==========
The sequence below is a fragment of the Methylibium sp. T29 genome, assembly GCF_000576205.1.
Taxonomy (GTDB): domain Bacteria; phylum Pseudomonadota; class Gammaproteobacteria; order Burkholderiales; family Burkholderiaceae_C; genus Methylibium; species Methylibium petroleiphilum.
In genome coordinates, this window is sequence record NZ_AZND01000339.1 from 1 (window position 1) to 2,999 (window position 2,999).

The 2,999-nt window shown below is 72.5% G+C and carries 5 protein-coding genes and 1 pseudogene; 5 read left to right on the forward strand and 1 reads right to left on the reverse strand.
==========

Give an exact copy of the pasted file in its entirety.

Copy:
The sequence below is a fragment of the Methylibium sp. T29 genome, assembly GCF_000576205.1.
Taxonomy (GTDB): domain Bacteria; phylum Pseudomonadota; class Gammaproteobacteria; order Burkholderiales; family Burkholderiaceae_C; genus Methylibium; species Methylibium petroleiphilum.
In genome coordinates, this window is sequence record NZ_AZND01000339.1 from 1 (window position 1) to 2,999 (window position 2,999).

The 2,999-nt window shown below is 72.5% G+C and carries 5 protein-coding genes and 1 pseudogene; 5 read left to right on the forward strand and 1 reads right to left on the reverse strand.